Less than six months into his term, it is probably too early to speculate what President Joe Biden’s legacy will be. Yet in some ways, Biden’s economic policy is already no less audacious than those of presidential heavyweights such as FDR, Lyndon B. Johnson, and Ronald Reagan.
Already in the first half-year of his presidency, the president has proposed $4 trillion in spending, partially to repair American infrastructure and partially to expand the social safety net. This level of government spending is not entirely unprecedented – World War II cost roughly the same amount – but is certainly greater than that of any president in modern history. By comparison, the Troubled Assets Relief Program, the Bush- and Obama-era Wall Street bailout, cost a relatively modest $700 billion.
While many of Biden’s proposals are conventional government spending on infrastructure and subsidies, others take the form of open-ended cash payments to Americans. Conservatives have decried this spending as wasteful and poorly targeted. However, some have argued that they function effectively as an expansion of the general welfare.
At Bloomberg Opinion, Noah Smith argues that Biden’s handouts are a contrast to President Johnson’s “Great Society” welfare programs of the 1960s. Smith observes that while Johnson’s handouts were conservative in nature – for instance, restricting payments to old and disabled people, and requiring the unemployed to search for work to receive unemployment benefits – Biden’s are far more open-ended and far less reliant on government bureaucracy and means testing.
In short, while Johnson’s approach was focused on specific needs, Biden’s stimulus checks have gone out to nearly all Americans without requiring them to navigate the byzantine complexity of the modern welfare state. Crucially, the checks themselves have not come with any conditions on how they can be used, and people are free to spend them as they see fit. While the cost has been high, most evidence suggests that the programs have been successful; income and consumption rose during the pandemic, despite high unemployment. Moreover, concerns that government handouts would incentivize Americans to refuse to work have mostly been unfounded. Although there is some debate over whether the $300 federal unemployment benefits are causing higher unemployment, a study by the Federal Reserve Bank of San Francisco found little evidence to support the link.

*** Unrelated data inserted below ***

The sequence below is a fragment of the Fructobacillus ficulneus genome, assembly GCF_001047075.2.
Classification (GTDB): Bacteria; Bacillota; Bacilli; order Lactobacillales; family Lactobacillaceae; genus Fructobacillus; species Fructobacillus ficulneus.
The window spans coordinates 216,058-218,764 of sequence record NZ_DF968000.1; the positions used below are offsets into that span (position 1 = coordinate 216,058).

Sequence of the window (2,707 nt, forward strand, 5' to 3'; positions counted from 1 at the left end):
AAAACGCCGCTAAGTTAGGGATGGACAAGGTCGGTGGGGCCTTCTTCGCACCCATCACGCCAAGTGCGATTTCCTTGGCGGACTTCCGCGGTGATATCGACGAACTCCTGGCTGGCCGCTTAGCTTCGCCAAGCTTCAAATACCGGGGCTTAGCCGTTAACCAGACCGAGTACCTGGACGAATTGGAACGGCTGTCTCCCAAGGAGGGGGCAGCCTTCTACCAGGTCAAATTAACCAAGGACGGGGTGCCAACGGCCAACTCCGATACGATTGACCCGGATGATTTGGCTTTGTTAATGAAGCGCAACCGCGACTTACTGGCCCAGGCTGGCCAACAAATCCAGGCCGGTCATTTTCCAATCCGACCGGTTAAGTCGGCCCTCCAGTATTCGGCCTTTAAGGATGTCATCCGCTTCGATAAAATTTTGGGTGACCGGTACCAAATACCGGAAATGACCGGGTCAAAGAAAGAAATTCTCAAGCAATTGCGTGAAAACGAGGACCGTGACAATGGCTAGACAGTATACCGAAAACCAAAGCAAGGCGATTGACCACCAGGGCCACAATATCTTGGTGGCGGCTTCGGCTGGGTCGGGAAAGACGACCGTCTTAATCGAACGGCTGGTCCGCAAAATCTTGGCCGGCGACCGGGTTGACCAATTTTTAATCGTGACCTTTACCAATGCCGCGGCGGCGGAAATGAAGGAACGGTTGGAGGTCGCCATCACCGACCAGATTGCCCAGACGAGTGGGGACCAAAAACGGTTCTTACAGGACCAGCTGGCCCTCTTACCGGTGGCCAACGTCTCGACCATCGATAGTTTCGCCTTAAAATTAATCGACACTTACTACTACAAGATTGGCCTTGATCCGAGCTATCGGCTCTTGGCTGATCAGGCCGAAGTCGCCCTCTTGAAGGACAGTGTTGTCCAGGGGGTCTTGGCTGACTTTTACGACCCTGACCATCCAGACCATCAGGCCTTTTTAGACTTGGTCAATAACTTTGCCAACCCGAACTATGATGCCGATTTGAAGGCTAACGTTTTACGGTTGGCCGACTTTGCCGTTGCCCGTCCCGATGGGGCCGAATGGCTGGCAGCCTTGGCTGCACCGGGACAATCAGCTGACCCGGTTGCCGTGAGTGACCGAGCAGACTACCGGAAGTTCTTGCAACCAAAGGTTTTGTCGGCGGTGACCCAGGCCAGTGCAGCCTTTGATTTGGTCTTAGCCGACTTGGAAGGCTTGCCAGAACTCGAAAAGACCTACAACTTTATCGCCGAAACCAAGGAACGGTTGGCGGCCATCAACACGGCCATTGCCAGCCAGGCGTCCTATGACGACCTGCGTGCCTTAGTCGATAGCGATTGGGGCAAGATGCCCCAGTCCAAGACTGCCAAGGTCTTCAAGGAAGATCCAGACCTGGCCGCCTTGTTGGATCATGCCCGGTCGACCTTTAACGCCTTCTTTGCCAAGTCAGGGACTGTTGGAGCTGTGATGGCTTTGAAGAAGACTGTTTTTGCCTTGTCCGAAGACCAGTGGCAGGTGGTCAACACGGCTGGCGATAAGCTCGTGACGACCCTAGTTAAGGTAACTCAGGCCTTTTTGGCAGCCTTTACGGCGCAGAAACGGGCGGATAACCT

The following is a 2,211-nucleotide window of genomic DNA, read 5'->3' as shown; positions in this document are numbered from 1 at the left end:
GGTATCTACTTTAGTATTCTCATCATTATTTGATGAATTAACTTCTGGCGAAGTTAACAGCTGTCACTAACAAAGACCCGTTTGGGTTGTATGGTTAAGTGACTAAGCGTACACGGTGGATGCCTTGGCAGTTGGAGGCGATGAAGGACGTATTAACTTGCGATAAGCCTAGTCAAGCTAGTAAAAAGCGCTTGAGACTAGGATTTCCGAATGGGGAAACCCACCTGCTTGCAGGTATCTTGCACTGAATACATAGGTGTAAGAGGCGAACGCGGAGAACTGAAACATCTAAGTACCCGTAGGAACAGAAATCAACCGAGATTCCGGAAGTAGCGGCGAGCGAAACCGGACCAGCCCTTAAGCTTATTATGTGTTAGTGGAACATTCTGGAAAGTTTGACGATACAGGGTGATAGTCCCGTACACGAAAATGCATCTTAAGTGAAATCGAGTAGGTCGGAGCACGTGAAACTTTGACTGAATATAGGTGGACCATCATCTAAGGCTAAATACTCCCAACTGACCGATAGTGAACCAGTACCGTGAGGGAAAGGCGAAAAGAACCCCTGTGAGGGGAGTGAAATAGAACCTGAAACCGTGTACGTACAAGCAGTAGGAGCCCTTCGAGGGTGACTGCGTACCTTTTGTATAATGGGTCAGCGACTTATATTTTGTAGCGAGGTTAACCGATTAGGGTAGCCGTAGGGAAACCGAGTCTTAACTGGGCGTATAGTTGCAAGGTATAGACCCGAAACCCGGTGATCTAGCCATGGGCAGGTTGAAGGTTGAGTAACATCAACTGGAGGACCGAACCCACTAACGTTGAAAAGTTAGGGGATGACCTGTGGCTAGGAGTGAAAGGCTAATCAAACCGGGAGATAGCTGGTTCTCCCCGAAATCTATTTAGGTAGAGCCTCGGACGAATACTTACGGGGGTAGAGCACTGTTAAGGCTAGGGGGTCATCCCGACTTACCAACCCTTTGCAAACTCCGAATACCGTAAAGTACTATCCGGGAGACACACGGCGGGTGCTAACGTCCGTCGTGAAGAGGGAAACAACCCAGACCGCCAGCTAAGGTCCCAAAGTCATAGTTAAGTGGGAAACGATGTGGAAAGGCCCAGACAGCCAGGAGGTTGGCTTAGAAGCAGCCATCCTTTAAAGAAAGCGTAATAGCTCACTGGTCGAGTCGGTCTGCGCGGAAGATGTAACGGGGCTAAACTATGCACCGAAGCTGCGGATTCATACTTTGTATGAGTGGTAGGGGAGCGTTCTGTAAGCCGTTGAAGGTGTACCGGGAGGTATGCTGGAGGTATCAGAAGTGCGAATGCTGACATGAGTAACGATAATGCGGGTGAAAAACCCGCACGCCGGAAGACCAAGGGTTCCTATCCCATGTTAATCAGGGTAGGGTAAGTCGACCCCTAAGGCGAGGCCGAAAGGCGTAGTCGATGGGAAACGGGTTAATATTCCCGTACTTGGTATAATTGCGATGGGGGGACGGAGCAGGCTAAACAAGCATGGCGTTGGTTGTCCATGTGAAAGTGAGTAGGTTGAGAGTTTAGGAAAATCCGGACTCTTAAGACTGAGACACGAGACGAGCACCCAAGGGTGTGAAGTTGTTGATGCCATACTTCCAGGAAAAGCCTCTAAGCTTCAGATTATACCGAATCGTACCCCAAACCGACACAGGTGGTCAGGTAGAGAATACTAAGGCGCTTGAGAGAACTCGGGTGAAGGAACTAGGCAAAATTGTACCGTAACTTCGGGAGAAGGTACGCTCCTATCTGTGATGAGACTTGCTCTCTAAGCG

Smith notes that the attraction to cash benefits and the attraction to tax cuts stem from the same belief: that people understand better how to spend money than the government knows how to spend it on their behalf. Tax cuts, however, skew towards the rich, who pay the most taxes, and against the poor, who typically pay fewer and therefore have little to gain. Universal or semi-universal cash benefits, on the other hand, primarily benefit the poor; even if the dollar amounts are the same, the poor have more to gain from them than the rich do.
For better or worse, if “Reaganomics” was tax cuts, “Bidenomics”, if it exists ten or twenty years from now, will likely be identified with direct cash payments.
Trevor Filseth is a news reporter and writer for the National Interest.